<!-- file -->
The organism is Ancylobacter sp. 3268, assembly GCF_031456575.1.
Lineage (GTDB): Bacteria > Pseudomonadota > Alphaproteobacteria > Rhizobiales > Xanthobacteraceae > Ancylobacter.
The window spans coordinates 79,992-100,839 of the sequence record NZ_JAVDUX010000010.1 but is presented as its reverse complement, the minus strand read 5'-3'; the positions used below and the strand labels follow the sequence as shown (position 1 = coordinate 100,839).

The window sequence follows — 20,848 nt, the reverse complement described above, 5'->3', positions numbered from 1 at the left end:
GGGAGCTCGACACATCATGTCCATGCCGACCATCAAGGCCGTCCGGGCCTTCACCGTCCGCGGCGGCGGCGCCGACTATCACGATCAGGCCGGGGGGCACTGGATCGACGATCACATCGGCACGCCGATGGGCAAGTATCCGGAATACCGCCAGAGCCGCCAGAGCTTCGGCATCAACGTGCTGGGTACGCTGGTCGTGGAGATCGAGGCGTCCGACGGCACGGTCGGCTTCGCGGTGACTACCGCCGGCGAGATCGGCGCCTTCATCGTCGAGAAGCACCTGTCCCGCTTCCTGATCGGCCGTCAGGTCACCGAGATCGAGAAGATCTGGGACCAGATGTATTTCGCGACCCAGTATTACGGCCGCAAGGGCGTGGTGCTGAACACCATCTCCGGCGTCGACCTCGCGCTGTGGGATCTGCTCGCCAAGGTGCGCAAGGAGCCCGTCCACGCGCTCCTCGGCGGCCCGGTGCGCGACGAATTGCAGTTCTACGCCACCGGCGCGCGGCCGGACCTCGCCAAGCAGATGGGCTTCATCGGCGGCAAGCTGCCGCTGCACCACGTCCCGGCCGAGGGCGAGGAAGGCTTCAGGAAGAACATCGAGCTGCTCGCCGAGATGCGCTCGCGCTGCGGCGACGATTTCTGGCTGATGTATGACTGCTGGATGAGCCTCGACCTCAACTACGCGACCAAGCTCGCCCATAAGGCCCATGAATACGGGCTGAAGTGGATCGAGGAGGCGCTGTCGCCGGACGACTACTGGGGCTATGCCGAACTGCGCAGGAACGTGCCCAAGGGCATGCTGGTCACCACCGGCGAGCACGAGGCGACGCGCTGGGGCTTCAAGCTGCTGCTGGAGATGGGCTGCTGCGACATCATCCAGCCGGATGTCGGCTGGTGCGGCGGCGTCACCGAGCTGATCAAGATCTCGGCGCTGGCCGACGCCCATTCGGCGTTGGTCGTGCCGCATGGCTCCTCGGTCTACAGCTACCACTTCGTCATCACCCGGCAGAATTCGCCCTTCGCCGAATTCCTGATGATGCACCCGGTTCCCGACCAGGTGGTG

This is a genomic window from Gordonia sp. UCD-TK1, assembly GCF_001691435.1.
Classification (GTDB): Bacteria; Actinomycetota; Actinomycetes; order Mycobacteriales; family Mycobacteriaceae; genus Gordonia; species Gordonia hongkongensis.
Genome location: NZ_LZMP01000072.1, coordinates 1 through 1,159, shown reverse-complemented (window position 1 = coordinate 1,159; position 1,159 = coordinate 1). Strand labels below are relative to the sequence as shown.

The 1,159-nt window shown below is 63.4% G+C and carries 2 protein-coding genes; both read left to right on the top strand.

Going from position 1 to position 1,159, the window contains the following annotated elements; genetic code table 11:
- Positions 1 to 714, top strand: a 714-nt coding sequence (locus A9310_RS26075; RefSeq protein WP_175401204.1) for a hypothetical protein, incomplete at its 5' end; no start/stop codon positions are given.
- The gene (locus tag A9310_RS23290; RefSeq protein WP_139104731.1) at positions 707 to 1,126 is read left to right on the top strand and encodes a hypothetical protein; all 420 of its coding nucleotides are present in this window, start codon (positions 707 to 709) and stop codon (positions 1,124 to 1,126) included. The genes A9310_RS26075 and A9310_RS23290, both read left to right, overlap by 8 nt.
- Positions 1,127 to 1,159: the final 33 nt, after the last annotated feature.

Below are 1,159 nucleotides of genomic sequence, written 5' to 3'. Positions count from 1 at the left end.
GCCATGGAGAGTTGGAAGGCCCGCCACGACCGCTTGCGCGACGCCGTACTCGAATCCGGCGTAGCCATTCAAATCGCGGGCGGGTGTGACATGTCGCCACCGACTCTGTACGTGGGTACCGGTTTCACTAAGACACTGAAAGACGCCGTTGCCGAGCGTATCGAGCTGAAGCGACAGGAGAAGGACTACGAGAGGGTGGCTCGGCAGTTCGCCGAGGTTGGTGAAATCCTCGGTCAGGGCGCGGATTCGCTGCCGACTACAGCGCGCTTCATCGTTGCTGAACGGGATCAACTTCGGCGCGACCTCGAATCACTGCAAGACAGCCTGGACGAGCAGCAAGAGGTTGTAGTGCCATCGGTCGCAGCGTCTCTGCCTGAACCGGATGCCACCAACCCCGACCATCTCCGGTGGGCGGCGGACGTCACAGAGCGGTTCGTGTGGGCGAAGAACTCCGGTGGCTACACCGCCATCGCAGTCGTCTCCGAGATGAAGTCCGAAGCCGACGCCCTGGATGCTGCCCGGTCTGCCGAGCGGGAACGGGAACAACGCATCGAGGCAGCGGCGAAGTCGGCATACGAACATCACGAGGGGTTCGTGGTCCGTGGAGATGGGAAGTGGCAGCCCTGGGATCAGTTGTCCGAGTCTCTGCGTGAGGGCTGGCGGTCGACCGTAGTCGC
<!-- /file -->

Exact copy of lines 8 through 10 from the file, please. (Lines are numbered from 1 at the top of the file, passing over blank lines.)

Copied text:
Genome location: NZ_LZMP01000072.1, coordinates 1 through 1,159, shown reverse-complemented (window position 1 = coordinate 1,159; position 1,159 = coordinate 1). Strand labels below are relative to the sequence as shown.

The 1,159-nt window shown below is 63.4% G+C and carries 2 protein-coding genes; both read left to right on the top strand.

Going from position 1 to position 1,159, the window contains the following annotated elements; genetic code table 11: